In northern Afghanistan, Adam also worked directly with harvesters and processors of licorice, trying to instill sustainable harvesting techniques in the face of overwhelming demand for that plant.
"It's a highly valued crop -- Afghanistan has some of the best licorice in the world," Adam said. "Europe, and China, too, seeks it for confectionery things -- what we mostly think of. But it's also used for medicine, and a very large portion of licorice is used for tobacco production -- for cigarette and pipe tobacco."
Adam said his work went well, but there were frustrations, especially in light of rampant corruption. Public servants are paid a "pittance," he said, and that can lead to problems implementing any lasting reforms.
"There were times when I felt that, despite our best efforts, we were not being as successful as we thought we were," Adam said.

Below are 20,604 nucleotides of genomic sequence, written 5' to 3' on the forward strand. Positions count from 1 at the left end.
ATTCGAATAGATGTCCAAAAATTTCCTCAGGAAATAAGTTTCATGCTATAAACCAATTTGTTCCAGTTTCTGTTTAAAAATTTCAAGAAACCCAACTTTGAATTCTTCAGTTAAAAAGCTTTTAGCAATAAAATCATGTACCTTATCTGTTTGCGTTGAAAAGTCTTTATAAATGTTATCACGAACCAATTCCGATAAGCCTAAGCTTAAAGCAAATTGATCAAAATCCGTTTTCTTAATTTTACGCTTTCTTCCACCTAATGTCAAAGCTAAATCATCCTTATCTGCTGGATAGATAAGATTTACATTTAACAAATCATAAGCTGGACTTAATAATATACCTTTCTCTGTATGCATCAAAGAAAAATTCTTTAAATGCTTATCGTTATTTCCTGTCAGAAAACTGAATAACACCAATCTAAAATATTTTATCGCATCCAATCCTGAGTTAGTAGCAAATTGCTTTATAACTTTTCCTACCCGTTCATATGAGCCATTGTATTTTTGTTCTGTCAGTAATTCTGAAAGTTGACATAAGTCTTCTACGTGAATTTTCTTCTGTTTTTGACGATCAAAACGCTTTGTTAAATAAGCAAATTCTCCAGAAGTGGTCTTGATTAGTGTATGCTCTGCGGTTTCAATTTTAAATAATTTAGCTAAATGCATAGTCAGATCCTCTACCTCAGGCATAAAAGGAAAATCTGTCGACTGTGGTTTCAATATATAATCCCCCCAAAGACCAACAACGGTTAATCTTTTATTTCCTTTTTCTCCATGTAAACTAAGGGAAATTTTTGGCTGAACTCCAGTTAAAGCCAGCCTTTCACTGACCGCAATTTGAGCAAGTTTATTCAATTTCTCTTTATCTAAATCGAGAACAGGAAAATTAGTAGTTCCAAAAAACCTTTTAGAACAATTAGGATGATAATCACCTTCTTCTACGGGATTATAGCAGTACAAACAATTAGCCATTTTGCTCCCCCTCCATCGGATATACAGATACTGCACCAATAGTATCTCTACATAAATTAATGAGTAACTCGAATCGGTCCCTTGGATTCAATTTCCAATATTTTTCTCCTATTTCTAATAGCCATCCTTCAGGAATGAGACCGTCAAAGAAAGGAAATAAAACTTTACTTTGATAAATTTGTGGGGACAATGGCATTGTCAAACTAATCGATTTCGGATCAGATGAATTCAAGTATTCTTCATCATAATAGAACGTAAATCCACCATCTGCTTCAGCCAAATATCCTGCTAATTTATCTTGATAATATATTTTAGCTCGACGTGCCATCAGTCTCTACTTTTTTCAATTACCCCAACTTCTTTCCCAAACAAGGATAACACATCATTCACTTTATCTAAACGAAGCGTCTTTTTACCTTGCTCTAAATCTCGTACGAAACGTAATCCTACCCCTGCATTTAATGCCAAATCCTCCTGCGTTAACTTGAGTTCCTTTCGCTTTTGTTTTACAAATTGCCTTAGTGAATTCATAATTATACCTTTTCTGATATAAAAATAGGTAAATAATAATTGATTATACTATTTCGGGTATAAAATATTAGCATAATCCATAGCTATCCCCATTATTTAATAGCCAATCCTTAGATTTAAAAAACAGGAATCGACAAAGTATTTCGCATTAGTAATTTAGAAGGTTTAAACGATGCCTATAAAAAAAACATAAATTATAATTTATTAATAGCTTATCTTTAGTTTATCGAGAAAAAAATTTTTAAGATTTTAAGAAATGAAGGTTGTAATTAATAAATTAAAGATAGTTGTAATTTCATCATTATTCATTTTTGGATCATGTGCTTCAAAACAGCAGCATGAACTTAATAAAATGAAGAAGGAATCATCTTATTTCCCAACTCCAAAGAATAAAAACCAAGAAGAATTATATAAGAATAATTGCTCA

Nonetheless, he said, "I have to believe that there were things that we were doing that made a difference."
Adam recalled that, before leaving Afghanistan, he talked with the Department of Agriculture's director about positive changes over the past decade. There are improved irrigation and planting practices, for instance, and wheat production has doubled.
"They are reaching out to more farmers," Adam said. "When you go out and see the fields, you can see modern farming techniques that hadn't been there before so somebody's training these farmers."
Adam's final assessment is mixed.
"There clearly have been great strides in Afghanistan," he said. "Things are improving. But they still have a long way to go."
Mike Faher can be reached at firstname.lastname@example.org or 802-254-2311, ext. 275.